Configuration examples with quagga

I have heard of Quagga for sometime but I had never tried it until now. Quagga was installed on my old Core duo, 2GB laptop.

Quagga is a suite of routing daemons, the suite contains these daemons:

1. ospfd – For managing OSPFv2 routing protocol.

2. ospfv6d – For managing OSPFv3 routing protocol.

3. zebra – For managing the entire routing daemon operation, only zebra can assign ip addresses, only zebra can do static route and static default route, the other routing daemons are strictly for specific routing configuration. Hence at anytime at least two daemons must be started if you desire to use dynamic routing protocol.

4. isisd – For managing IS-IS (ipv4)

5. bgpd – For managing BGP.

6. ripd – For managing ripv1 and v2.

7. ripngd – For managing ripng.

Quagga commands are easy to learn, because almost exactly the same as Cisco IOS command syntax. Interestingly autocomplete feature also exists in quagga, as long as the command is not ambiguous you can execute the command without typing in full. ? online help is also available if you want to know the commands, just like a Cisco IOS.

Simple demonstration


telnet localhost zebra
Trying 127.0.0.1...
Connected to localhost.
Escape character is '^]'.

Hello, this is Quagga (version 0.99.18).
Copyright 1996-2005 Kunihiro Ishiguro, et al.

User Access Verification

Password:
kmint>
kmint> enable
kmint# conf t
kmint(config)#

Originally I wanted to use the vtysh which is a program shell to unify all the daemons but it is not working.

What I do is to use konsole terminal and open tab for zebra and ospf.

To assign ip address on interface and to check interface on zebra do this:

kmint# sh int
Interface eth0 is up, line protocol detection is disabled
  Description: To master stack port 2
  index 2 metric 1 mtu 1500
  flags:
  HWaddr:
  inet 10.1.1.2/24 broadcast 10.1.1.255
  inet6
Interface eth1 is up, line protocol detection is disabled
  Description: To stack member port 2
  index 4 metric 1 mtu 1500
  flags:
  HWaddr:
  inet 10.1.2.2/24 broadcast 10.1.2.255
  inet6
Interface lo is up, line protocol detection is disabled
  index 1 metric 1 mtu 16436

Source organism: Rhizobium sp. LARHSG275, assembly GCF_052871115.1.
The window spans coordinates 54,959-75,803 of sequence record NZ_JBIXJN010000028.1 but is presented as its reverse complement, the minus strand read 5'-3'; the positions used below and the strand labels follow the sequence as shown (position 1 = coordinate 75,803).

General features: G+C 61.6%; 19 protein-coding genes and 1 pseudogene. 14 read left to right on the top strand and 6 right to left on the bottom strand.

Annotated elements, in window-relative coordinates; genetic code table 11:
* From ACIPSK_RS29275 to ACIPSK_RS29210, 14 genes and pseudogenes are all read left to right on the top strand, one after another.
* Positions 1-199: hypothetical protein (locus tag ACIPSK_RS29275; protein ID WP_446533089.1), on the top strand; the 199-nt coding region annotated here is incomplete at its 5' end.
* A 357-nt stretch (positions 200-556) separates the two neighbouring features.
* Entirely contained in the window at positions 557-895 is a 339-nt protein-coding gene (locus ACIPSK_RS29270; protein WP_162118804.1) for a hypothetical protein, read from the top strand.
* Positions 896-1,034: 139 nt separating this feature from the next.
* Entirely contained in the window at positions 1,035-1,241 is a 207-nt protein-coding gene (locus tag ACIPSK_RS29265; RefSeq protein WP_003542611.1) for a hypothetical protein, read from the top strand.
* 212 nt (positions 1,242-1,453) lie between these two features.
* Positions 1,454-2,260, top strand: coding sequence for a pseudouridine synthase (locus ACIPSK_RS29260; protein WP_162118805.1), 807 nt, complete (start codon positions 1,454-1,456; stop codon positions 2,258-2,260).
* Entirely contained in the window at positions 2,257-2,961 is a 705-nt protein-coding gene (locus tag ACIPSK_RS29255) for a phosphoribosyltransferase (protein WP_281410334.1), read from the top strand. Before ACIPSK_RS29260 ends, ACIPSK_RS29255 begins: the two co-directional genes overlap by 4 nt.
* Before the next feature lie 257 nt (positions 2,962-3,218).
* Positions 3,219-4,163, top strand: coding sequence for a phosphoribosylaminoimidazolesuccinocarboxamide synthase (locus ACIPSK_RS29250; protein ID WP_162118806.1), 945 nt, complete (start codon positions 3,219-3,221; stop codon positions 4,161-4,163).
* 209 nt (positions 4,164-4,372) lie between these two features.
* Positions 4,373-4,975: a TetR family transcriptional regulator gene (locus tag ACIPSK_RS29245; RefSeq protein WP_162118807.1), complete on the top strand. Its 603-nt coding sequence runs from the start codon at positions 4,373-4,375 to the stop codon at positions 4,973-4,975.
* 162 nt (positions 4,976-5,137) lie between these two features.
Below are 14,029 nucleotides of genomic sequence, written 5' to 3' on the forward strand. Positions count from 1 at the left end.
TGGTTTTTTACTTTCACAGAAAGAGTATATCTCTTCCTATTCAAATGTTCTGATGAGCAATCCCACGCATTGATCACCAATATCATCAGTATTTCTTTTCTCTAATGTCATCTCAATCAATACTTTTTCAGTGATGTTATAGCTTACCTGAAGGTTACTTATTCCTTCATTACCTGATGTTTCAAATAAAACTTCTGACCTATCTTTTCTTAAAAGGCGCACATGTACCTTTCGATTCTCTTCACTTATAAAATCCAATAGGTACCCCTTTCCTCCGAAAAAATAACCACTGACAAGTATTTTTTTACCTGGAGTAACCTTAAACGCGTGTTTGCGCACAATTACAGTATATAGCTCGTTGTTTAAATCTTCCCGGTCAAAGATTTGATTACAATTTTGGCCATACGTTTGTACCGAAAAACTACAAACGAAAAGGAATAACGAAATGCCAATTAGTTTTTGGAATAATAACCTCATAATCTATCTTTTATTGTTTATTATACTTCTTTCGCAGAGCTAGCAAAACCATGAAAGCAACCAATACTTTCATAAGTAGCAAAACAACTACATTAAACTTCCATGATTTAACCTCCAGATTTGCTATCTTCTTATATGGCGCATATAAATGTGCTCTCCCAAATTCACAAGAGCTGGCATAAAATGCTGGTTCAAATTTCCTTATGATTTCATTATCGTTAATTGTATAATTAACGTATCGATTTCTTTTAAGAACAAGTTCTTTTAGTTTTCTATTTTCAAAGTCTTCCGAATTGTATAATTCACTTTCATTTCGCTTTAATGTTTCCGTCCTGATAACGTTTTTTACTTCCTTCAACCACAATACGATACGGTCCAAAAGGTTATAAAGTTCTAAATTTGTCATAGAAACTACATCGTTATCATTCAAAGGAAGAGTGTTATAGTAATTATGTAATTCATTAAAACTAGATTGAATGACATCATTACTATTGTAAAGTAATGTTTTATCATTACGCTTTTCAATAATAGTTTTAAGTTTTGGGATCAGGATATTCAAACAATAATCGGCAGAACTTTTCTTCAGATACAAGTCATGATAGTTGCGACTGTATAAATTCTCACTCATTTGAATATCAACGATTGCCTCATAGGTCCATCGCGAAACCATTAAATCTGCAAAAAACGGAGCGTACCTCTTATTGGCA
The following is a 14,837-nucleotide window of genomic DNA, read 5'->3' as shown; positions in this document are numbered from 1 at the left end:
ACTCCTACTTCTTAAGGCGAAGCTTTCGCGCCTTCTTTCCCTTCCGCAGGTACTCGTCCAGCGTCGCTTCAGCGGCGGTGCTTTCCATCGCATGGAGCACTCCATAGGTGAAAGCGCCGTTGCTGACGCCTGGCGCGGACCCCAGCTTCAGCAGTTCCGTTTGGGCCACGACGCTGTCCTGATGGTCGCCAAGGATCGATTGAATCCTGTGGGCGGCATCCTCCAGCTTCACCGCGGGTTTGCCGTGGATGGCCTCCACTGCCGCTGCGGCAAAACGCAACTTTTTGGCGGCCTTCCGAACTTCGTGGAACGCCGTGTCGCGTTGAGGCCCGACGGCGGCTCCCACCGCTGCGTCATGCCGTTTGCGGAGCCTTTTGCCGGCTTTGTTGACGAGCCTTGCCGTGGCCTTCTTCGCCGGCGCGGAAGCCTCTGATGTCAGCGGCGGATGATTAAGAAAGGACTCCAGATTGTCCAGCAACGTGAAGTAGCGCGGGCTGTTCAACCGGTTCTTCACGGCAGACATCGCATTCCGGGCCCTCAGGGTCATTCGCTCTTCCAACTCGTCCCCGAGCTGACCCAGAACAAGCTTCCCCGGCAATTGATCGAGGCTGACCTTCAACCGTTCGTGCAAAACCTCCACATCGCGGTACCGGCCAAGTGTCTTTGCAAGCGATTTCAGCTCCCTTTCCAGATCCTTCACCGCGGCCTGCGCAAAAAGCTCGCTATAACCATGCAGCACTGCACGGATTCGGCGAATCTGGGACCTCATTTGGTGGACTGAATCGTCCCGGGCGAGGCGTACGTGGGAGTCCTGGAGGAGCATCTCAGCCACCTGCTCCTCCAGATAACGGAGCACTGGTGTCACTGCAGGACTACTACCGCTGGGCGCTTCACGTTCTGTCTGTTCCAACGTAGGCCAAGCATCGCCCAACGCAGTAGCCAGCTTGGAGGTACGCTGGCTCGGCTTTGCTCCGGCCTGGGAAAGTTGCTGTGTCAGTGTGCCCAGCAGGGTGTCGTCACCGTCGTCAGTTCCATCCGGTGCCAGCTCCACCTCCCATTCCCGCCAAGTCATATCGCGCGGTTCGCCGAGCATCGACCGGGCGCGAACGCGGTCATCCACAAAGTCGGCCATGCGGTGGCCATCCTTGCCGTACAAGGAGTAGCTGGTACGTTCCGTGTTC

flags:
  inet 5.5.5.5/32
  inet 127.0.0.1/8
  inet6 ::1/128
kmint#

kmint# show interface eth1
Interface eth1 is up, line protocol detection is disabled
  Description: To stack member port 2
  index 4 metric 1 mtu 1500
  flags:
  HWaddr:
  inet 10.1.2.2/24 broadcast 10.1.2.255
  inet6
kmint#

If you like to see the full command just use tab, as long as the command is not ambiguous you can abbreviate the command such as above i.e. sh int and show interface produce the same results.

kmint# conf t
kmint(config)# int eth1
kmint(config-if)# description To member stack port 2
kmint(config-if)# ip address 10.1.2.2/24
kmint(config-if)#

Configuring interface ip address is almost the same as Cisco, quagga uses CIDR notation which is much shorter 🙂

Only one OSPF process is allowed. Here is how ospf is configured with quagga.

kmint(config)# router ospf
kmint(config-router)# router-id 5.5.5.5
kmint(config-router)# passive-interface default
kmint(config-router)# no passive-interface eth0
kmint(config-router)# no passive-interface eth1
kmint(config-router)# no passive-interface lo
kmint(config-router)# network 10.1.1.2/24 area 1
kmint(config-router)# network 10.1.2.2/24 area 1
kmint(config-router)# network 5.5.5.5/32 area 1
kmint(config-router)# end
kmint#

Isn’t this cool? 😉 It looks exactly like Cisco IOS command syntax.

Let’s check the routing table with show ip route in zebra.

kmint# show ip route
Codes: K - kernel route, C - connected, S - static, R - RIP, O - OSPF,
       I - ISIS, B - BGP, > - selected route, * - FIB route

C>* 5.5.5.5/32 is directly connected, lo
O   10.1.1.0/24 [110/10] is directly connected, eth0, 00:02:06
C>* 10.1.1.0/24 is directly connected, eth0
O   10.1.2.0/24 [110/10] is directly connected, eth1, 00:01:47
C>* 10.1.2.0/24 is directly connected, eth1
C>* 127.0.0.0/8 is directly connected, lo
kmint#

Those entries with “>*” are preferred routes. show ip route command cannot be executed in ospfd, it can only be executed in zebra, let’s look at the show ip route command options.

kmint# show ip route
  bgp             Border Gateway Protocol (BGP)
  connected       Connected
  isis            ISO IS-IS (ISIS)
  kernel          Kernel
  ospf            Open Shortest Path First (OSPF)
  rip             Routing Information Protocol (RIP)
  static          Static routes